During quiet moments you might think about taking a book, but if you're a crafter consider taking your craft instead. I have often gathered customers during quiet moments because I've been sat or stood at the stall crocheting.
  7. Oddities. These are things you need for certain fairs. At the Coal Mining Museum we get little badges to wear so we get discounts at the cafe. My first market was at Spitalfields in London. A great place where you simply turned up at 10am on a Friday, paid your £10 and got a stall. Undercover and huge, plus it was packed at lunchtime with local office workers on their breaks. One thing though, you needed to bring your own light bulb. Being undercover there was no sunlight so a bulb was a must. At the end of the day you also needed a good thick piece of cloth to take out the hot light bulb, since there wasn't an on/off switch. Otherwise people left the bulb and brought a new one the following week.
  8. Change. Apart from nice traders and forgetting to bring something, the other certainty is that your first customer is likely to want to pay with a note. You can always get change from your own bank (other banks don't like to give you change if you don't bank with them!) You don't need loads, a few £5 notes and £1 coins. If you are one of those people who like to charge £1.99 instead of £2 you'll also need a bag of pennies. As the day goes on you can get more change from other traders, but again don't abuse the offer and return the goodwill by changing notes for them when you can.
  9. Your Good Self. There's a shop I once went into, I've passed by it several times and always spend time window gazing. There's a lovely handmade pendant in the window that I'd really like. I don't know if I'll ever get it though – I'm too scared to go back into the shop. Remember how you felt when you were treated badly or had poor service when buying and try not to repeat those experiences. On the other hand, remember when you've bought something simply because you liked how you were treated.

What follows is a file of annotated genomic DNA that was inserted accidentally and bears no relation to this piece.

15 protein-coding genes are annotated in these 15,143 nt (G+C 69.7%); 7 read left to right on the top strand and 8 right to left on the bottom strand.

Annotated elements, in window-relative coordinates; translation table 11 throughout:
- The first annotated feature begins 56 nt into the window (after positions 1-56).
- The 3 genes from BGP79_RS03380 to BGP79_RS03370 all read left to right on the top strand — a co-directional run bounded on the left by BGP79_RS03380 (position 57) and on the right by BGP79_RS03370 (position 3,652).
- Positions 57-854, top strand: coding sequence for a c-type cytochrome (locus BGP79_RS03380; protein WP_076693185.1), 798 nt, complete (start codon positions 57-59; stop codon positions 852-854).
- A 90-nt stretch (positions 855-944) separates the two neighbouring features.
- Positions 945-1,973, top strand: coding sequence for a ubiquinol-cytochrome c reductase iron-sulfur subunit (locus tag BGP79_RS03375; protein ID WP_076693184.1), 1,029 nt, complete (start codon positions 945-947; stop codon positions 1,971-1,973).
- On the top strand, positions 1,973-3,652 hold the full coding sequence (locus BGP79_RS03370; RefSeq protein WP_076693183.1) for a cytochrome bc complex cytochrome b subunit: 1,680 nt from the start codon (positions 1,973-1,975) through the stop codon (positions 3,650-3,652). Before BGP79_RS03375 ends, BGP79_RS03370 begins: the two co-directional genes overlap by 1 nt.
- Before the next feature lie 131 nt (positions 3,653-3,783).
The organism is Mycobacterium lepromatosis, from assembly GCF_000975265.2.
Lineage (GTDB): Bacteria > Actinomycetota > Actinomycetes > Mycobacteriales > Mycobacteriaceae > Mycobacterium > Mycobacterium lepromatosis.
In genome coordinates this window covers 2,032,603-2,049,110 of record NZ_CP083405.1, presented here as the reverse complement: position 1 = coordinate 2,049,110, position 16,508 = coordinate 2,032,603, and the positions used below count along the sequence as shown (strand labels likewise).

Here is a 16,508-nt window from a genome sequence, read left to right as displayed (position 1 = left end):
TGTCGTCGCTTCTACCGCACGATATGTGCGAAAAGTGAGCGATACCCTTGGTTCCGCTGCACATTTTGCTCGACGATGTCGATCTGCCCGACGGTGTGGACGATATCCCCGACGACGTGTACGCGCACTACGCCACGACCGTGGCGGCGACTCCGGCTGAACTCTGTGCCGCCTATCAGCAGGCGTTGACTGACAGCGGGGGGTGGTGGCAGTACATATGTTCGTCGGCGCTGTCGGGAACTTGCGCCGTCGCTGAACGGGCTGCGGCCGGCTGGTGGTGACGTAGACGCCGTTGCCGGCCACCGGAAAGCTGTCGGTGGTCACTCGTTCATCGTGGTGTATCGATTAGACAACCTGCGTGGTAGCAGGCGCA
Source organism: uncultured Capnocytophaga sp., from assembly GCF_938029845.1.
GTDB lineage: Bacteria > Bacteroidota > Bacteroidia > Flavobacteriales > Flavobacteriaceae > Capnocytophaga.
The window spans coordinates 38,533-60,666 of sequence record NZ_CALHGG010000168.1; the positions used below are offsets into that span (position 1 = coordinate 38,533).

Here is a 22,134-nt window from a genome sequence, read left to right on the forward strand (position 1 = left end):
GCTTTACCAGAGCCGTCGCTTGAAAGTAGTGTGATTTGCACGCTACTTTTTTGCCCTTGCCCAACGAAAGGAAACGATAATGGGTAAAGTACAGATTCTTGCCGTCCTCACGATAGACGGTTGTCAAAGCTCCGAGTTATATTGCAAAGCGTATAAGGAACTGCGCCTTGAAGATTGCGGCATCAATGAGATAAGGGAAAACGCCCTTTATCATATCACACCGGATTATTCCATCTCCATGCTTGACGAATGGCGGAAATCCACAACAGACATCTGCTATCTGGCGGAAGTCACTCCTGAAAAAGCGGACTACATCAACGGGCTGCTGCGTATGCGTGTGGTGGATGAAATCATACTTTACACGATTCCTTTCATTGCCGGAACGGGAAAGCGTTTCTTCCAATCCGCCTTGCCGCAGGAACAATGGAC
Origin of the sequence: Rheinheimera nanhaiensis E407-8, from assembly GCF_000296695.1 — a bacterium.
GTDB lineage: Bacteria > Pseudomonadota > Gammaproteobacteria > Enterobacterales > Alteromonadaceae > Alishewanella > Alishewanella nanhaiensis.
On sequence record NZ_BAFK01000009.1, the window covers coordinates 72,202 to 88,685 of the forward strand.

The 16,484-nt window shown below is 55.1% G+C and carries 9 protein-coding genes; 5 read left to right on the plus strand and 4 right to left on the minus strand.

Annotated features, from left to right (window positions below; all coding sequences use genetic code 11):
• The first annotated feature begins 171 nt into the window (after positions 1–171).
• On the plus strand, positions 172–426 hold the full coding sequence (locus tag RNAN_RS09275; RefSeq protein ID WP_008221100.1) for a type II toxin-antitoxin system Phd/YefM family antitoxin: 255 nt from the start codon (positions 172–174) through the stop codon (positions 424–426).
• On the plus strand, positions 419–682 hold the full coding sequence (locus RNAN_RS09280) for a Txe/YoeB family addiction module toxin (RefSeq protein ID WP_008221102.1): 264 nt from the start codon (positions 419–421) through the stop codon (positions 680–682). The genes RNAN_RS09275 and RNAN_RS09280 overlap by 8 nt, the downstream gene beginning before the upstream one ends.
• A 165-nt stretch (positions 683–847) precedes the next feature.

As much as I love that pendant, I won't face the bad mood of the shop owner. However, I've so many pieces of jewellery that are not my favourites but I bought because I liked the service.
  10. Note book & Pen. Inspiration hits at the oddest moments. How many Eureka moments have been and gone because we've said, I'll remember that, but didn't?
    Often I have ideas on what to sell more (or less) of, or while people are looking at my crochet roller skates they'll make a comment that's worthy of noting. Quite often I'll get useful information from customers or other stall owners on places to sell or suppliers to visit. Your notebook/sketchbook and pen should be with you at all times, but especially at the market stall.
You'll have your own list of things to bring I'm sure, and space is a consideration. I don't have a car, like a lot of people in the UK I can afford the car, but I can't afford the insurance. All of my items have to fit into one wheeled suitcase, apart from the chair that despite being folded up, still needs a huge bag of its own.

I love market stalls, but then I live in Leeds, home of Europe's largest indoor market. I love looking around them and finding things that you'd never find in the high end department shops, I love the friendly sellers who sell because it's their business, not because it's just a Saturday job. I love being at my own stall and meeting people, having people come up to me and telling me they liked what they bought last time. I love being face to face with a customer and telling them I don't have their size or colour, but will make it and get it to them.

If you've yet to experience the thrill of selling face to face, find out about the nearest craft market and ask about a stall. Sometimes, like me, you can find someone who is willing to share a stall. Have a look at the Stall finder website and see if there is a market you can try. Some market owners will offer first timers a discounted rate so you can see if it's something worthwhile.

Have a look at business start up organisations. In Leeds we used to have a great stall called How Bazaar. It was a place where people could have a section of the stall for three months and sell their own items. A way to experience a market stall and see if your own items sold, you also got a business advisor, and it was run by someone who had years of experience selling, and best fo all, it was free.